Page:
High-ranking officials from the world's burgeoning tourist industry are gathering in the Swiss resort of Davos to find ways to deal with the impact of climate change.
Industry representatives, headed by the United Nations World Tourism Organization (UNWTO), will discuss measures to adapt to global warming and reduce the industry's large carbon footprint.
The UNWTO admitted ahead of the three-day meeting that tourism was responsible for between four and six per cent of the world's total carbon dioxide emissions.
With a total of 846 million international arrivals (number of people travelling to a country other than their own) in 2006, the UNWTO says "the important travel and tourism sector is a contributor to greenhouse gas emissions and [also] highly vulnerable to the effects of climate change".
It says tourism by its very nature is bad for the climate - even when one takes into account only emissions from cars, buses and planes and the large amounts of energy required to heat or cool hotels.
More worrying, according to the UNWTO, is the prediction that if action is not taken soon, the sector's CO2 emissions "could grow by 150 per cent in the next 30 years" since the number of international arrivals is set to rise.
"The real issue is that we have to find an answer to the problem over the next 50 years and that we have to start it as rapidly as possible," Geoffrey Lipman, UNWTO assistant secretary-general, told swissinfo.
Lipman emphasised that the meeting was co-sponsored by two other UN agencies, the UN Environment Programme and World Meteorological Organization.
"You have the science, the environmental ethos and the tourism strategic policymaking side coming together," he explained.
The recommendations from the conference will form the basis of the Davos Declaration.
The declaration, Lipman said, would be submitted to a ministerial-level meeting in London next month and factored into the UN's overall climate change strategy to be negotiated in December in Bali, Indonesia, where the focus will be on post-Kyoto action.
"This is the key thing – making sure it's part of the road map the UN secretary-general, Ban Ki-moon, will propose in Bali."
Participants in Davos are expected to try to develop a sustainable way forward for the transport sector, accommodation and tour operators as well as survival strategies for countries where large segments of the population are highly dependent on tourism.
The UNWTO breaks these down into coastal and island destinations, mountain regions and states with popular natural or cultural attractions.
While many a tropical island paradise is threatened by rising sea levels, Mediterranean resorts are challenged by water shortages. On the other hand, hundreds of ski resorts in alpine nations could go out of business owing to a lack of snow.
"Davos is symbolic in that it is the kind of mountain sports zone that is so much under threat," UNWTO Secretary-General Francesco Frangialli said of the choice of the venue.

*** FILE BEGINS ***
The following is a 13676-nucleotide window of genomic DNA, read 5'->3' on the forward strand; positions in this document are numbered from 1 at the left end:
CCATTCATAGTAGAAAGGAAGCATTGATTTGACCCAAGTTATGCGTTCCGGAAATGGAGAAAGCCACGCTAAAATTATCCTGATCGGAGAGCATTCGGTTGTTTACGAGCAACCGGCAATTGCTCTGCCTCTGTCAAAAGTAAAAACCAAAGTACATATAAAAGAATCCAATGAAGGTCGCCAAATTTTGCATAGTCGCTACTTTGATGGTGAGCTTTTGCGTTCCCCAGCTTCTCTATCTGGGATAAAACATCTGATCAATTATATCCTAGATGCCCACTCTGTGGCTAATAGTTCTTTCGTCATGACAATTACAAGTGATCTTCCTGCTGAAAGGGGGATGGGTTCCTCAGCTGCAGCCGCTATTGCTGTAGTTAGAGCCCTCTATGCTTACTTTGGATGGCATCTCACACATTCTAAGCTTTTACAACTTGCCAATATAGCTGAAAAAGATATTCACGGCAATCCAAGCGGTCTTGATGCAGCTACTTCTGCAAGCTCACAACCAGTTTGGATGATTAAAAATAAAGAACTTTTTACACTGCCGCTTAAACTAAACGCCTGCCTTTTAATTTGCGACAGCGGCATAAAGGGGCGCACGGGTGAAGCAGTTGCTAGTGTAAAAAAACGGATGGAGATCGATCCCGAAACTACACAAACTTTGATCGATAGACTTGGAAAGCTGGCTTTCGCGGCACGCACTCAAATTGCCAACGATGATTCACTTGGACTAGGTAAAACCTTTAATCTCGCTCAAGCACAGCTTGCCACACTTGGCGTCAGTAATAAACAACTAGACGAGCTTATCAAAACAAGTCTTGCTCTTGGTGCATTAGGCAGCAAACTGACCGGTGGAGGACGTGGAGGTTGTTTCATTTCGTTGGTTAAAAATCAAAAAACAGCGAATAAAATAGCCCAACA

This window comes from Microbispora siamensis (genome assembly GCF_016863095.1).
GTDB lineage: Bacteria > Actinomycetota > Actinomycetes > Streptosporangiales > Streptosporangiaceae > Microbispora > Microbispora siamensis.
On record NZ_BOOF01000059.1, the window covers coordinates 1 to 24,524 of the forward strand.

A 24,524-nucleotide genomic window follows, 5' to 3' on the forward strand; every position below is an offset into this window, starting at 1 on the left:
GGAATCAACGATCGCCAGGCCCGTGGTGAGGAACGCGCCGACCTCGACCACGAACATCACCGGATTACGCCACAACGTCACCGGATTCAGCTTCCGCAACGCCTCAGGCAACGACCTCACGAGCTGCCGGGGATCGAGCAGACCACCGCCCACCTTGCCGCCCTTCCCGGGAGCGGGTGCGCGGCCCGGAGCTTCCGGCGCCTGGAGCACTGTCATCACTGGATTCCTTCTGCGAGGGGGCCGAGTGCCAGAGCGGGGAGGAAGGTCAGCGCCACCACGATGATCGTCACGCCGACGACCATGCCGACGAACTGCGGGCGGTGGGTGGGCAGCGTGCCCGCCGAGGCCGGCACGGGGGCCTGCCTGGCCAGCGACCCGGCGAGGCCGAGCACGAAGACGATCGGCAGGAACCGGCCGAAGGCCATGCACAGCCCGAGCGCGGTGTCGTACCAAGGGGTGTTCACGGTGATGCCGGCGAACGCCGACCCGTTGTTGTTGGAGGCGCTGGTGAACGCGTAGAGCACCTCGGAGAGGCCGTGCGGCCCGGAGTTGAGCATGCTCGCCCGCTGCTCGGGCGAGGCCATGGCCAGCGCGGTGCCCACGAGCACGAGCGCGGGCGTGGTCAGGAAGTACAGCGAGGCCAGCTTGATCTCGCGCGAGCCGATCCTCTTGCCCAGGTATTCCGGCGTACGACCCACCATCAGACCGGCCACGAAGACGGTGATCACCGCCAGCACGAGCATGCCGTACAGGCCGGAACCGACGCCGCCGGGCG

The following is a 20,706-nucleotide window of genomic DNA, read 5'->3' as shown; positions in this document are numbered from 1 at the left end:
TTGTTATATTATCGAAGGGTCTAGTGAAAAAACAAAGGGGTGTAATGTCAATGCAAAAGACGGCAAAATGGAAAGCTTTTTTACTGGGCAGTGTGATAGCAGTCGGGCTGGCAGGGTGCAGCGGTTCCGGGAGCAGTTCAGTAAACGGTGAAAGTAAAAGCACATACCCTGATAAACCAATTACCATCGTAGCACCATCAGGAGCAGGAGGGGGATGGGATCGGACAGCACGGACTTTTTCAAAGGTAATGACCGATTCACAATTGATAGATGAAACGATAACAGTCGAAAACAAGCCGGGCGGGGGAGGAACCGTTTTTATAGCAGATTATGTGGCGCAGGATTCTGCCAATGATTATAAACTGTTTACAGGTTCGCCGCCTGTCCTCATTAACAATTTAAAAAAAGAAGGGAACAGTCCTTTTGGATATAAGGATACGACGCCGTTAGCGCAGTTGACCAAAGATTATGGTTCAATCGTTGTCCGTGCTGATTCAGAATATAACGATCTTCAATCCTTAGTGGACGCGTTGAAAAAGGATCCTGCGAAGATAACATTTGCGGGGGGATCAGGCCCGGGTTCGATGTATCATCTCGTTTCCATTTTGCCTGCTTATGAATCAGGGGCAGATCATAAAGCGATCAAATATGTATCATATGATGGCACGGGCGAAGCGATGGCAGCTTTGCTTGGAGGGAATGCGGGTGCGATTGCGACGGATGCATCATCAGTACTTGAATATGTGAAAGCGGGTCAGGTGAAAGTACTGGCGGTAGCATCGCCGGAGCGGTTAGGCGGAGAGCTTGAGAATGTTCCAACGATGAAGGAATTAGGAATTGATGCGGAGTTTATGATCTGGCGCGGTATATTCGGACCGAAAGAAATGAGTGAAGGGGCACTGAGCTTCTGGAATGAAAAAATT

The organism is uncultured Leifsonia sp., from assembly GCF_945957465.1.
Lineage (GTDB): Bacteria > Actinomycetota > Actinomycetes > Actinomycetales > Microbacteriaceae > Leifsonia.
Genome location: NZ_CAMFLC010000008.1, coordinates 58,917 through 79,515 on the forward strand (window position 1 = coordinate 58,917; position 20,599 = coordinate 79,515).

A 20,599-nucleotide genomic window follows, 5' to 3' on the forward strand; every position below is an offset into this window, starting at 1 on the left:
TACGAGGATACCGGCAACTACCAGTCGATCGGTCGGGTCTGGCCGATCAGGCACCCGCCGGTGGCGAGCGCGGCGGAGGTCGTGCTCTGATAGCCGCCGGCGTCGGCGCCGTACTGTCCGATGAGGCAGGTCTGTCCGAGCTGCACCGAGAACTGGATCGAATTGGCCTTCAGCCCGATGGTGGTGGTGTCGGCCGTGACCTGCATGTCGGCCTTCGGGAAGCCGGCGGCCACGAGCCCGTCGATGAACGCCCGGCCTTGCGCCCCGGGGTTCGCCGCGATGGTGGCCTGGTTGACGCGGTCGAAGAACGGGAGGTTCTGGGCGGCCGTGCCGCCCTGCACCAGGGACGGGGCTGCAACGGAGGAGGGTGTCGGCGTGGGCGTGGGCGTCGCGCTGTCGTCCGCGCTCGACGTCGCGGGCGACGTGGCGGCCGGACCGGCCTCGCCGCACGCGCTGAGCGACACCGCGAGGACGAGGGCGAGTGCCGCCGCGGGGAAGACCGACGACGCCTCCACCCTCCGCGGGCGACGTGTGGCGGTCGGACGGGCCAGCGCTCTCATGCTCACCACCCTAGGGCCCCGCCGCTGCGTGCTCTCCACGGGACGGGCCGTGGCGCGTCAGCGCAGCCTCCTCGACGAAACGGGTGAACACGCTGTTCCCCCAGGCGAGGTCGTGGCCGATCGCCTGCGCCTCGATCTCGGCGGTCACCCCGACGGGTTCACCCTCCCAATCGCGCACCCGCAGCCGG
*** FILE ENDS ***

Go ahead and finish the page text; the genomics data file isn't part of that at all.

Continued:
Key for Frangialli is the organisation's goal of ensuring "coherence between action on poverty reduction and climate change", since, he says, "tourism is an important player in both, representing the main economic driving force for several developing states".
According to the UNWTO, "tourism is one of the major export sectors of poor countries and a leading source of foreign exchange in 46 of the 49 Least Developed Countries (LDCs)".
In order to set a good example, the UNWTO has waived all registration fees for the Davos conference. Instead, it has encouraged participants to sign up to carbon offset schemes with the aim of making the meeting carbon neutral.
swissinfo, Dale Bechtel in Davos
In 2003 UNWTO held its first Summit on Climate Change and Tourism in Djerba, Tunisia. Attended by governments, industry and civil society it produced the Djerba Declaration which set a proactive agenda for sector response.
Climate change is now a top issue for policymakers around the world and tourism is an important element of the discussions.
UNWTO is planning to review its Djerba Declaration and explore ways for tourism to respond to today's climate priorities while still ensuring its commitment to the Millennium Development Goals.
September 24: UN Secretary-General Ban Ki-moon seeks to advance the global agenda on climate change when he meets heads of state and other top officials from more than 150 countries at the United Nations. More than 70 heads of state or government are due to attend the one-day event, making it the largest meeting ever of world leaders on climate change.
October 1-3: The second International Conference on Climate Change and Tourism is being held in Davos, Switzerland.
November 12-17: The 27th session of the Intergovernmental Panel on Climate Change is to take place in Valencia, Spain.
December 3-14: The United Nations Climate Change Conference, in Bali, Indonesia, will bring together representatives of more than 180 countries with observers from intergovernmental and nongovernmental organisations.